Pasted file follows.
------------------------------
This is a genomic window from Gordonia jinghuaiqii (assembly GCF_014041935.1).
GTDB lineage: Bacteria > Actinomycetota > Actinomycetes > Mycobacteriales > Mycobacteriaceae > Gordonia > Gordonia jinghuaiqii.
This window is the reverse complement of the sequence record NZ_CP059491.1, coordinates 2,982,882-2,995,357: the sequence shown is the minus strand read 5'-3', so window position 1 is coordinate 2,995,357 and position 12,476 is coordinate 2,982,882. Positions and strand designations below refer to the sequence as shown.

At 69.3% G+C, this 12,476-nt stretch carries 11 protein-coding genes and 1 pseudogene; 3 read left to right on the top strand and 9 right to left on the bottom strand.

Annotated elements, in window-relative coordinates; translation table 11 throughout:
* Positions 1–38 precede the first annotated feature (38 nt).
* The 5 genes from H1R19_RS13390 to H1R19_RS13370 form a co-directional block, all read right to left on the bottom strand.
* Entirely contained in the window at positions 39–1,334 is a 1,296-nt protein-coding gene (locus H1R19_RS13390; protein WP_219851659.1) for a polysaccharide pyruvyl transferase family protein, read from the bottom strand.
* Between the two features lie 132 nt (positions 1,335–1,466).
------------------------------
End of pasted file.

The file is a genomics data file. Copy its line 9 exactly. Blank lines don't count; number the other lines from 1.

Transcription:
* Between the two features lie 132 nt (positions 1,335–1,466).